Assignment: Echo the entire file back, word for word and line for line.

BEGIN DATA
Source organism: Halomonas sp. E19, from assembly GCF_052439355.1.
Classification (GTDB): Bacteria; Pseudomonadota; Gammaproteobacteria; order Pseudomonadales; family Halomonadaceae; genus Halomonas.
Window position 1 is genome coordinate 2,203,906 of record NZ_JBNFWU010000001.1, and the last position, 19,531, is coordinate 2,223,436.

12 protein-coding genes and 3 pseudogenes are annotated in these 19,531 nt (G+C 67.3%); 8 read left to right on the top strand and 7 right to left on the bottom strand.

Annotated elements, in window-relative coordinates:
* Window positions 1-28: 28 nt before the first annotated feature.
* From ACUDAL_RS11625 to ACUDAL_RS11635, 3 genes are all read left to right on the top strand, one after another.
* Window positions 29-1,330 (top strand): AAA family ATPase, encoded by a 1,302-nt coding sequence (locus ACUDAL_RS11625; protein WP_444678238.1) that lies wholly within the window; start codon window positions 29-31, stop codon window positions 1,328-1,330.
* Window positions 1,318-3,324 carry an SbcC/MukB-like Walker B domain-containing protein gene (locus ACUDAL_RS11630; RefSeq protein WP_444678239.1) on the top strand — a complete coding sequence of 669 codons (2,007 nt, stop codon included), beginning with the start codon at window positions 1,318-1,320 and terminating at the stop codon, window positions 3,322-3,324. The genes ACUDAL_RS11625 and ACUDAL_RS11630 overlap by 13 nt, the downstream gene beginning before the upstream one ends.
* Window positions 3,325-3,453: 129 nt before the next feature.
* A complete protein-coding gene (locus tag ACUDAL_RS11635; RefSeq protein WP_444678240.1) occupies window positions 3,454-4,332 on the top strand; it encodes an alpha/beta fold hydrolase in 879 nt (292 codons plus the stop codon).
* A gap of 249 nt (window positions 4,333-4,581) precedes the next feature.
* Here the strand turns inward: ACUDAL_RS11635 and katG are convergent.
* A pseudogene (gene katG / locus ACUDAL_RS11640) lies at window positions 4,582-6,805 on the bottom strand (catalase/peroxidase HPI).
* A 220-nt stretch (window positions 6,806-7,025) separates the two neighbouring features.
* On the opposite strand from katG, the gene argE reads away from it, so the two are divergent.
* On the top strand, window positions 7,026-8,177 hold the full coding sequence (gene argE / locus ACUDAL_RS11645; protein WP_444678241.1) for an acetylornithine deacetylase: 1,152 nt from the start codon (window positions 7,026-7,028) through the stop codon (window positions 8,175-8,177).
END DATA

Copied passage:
Source organism: Halomonas sp. E19, from assembly GCF_052439355.1.
Classification (GTDB): Bacteria; Pseudomonadota; Gammaproteobacteria; order Pseudomonadales; family Halomonadaceae; genus Halomonas.
Window position 1 is genome coordinate 2,203,906 of record NZ_JBNFWU010000001.1, and the last position, 19,531, is coordinate 2,223,436.

12 protein-coding genes and 3 pseudogenes are annotated in these 19,531 nt (G+C 67.3%); 8 read left to right on the top strand and 7 right to left on the bottom strand.

Annotated elements, in window-relative coordinates:
* Window positions 1-28: 28 nt before the first annotated feature.
* From ACUDAL_RS11625 to ACUDAL_RS11635, 3 genes are all read left to right on the top strand, one after another.
* Window positions 29-1,330 (top strand): AAA family ATPase, encoded by a 1,302-nt coding sequence (locus ACUDAL_RS11625; protein WP_444678238.1) that lies wholly within the window; start codon window positions 29-31, stop codon window positions 1,328-1,330.
* Window positions 1,318-3,324 carry an SbcC/MukB-like Walker B domain-containing protein gene (locus ACUDAL_RS11630; RefSeq protein WP_444678239.1) on the top strand — a complete coding sequence of 669 codons (2,007 nt, stop codon included), beginning with the start codon at window positions 1,318-1,320 and terminating at the stop codon, window positions 3,322-3,324. The genes ACUDAL_RS11625 and ACUDAL_RS11630 overlap by 13 nt, the downstream gene beginning before the upstream one ends.
* Window positions 3,325-3,453: 129 nt before the next feature.
* A complete protein-coding gene (locus tag ACUDAL_RS11635; RefSeq protein WP_444678240.1) occupies window positions 3,454-4,332 on the top strand; it encodes an alpha/beta fold hydrolase in 879 nt (292 codons plus the stop codon).
* A gap of 249 nt (window positions 4,333-4,581) precedes the next feature.
* Here the strand turns inward: ACUDAL_RS11635 and katG are convergent.
* A pseudogene (gene katG / locus ACUDAL_RS11640) lies at window positions 4,582-6,805 on the bottom strand (catalase/peroxidase HPI).
* A 220-nt stretch (window positions 6,806-7,025) separates the two neighbouring features.
* On the opposite strand from katG, the gene argE reads away from it, so the two are divergent.
* On the top strand, window positions 7,026-8,177 hold the full coding sequence (gene argE / locus ACUDAL_RS11645; protein WP_444678241.1) for an acetylornithine deacetylase: 1,152 nt from the start codon (window positions 7,026-7,028) through the stop codon (window positions 8,175-8,177).